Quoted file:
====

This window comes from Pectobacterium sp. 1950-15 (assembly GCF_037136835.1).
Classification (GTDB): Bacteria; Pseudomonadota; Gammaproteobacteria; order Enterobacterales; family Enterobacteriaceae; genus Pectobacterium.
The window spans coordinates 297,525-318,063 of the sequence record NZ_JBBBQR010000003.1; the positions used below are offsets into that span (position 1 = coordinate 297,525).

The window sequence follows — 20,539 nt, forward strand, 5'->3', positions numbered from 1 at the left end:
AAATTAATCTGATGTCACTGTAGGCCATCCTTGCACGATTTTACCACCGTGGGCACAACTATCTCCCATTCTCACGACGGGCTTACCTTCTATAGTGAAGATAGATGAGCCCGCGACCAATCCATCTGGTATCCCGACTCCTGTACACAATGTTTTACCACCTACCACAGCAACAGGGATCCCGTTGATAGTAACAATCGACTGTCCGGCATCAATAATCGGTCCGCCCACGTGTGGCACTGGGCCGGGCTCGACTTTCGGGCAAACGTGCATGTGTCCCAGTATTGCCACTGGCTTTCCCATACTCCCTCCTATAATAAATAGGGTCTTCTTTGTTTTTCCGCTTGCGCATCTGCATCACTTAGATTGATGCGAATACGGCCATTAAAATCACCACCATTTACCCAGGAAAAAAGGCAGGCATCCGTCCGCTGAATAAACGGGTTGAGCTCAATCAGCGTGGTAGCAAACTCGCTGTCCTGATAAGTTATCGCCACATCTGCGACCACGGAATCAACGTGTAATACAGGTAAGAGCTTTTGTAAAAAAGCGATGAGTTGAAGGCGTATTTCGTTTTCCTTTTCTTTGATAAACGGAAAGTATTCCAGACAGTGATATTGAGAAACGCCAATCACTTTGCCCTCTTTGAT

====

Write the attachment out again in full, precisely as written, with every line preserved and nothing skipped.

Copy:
This window comes from Pectobacterium sp. 1950-15 (assembly GCF_037136835.1).
Classification (GTDB): Bacteria; Pseudomonadota; Gammaproteobacteria; order Enterobacterales; family Enterobacteriaceae; genus Pectobacterium.
The window spans coordinates 297,525-318,063 of the sequence record NZ_JBBBQR010000003.1; the positions used below are offsets into that span (position 1 = coordinate 297,525).

The window sequence follows — 20,539 nt, forward strand, 5'->3', positions numbered from 1 at the left end:
AAATTAATCTGATGTCACTGTAGGCCATCCTTGCACGATTTTACCACCGTGGGCACAACTATCTCCCATTCTCACGACGGGCTTACCTTCTATAGTGAAGATAGATGAGCCCGCGACCAATCCATCTGGTATCCCGACTCCTGTACACAATGTTTTACCACCTACCACAGCAACAGGGATCCCGTTGATAGTAACAATCGACTGTCCGGCATCAATAATCGGTCCGCCCACGTGTGGCACTGGGCCGGGCTCGACTTTCGGGCAAACGTGCATGTGTCCCAGTATTGCCACTGGCTTTCCCATACTCCCTCCTATAATAAATAGGGTCTTCTTTGTTTTTCCGCTTGCGCATCTGCATCACTTAGATTGATGCGAATACGGCCATTAAAATCACCACCATTTACCCAGGAAAAAAGGCAGGCATCCGTCCGCTGAATAAACGGGTTGAGCTCAATCAGCGTGGTAGCAAACTCGCTGTCCTGATAAGTTATCGCCACATCTGCGACCACGGAATCAACGTGTAATACAGGTAAGAGCTTTTGTAAAAAAGCGATGAGTTGAAGGCGTATTTCGTTTTCCTTTTCTTTGATAAACGGAAAGTATTCCAGACAGTGATATTGAGAAACGCCAATCACTTTGCCCTCTTTGAT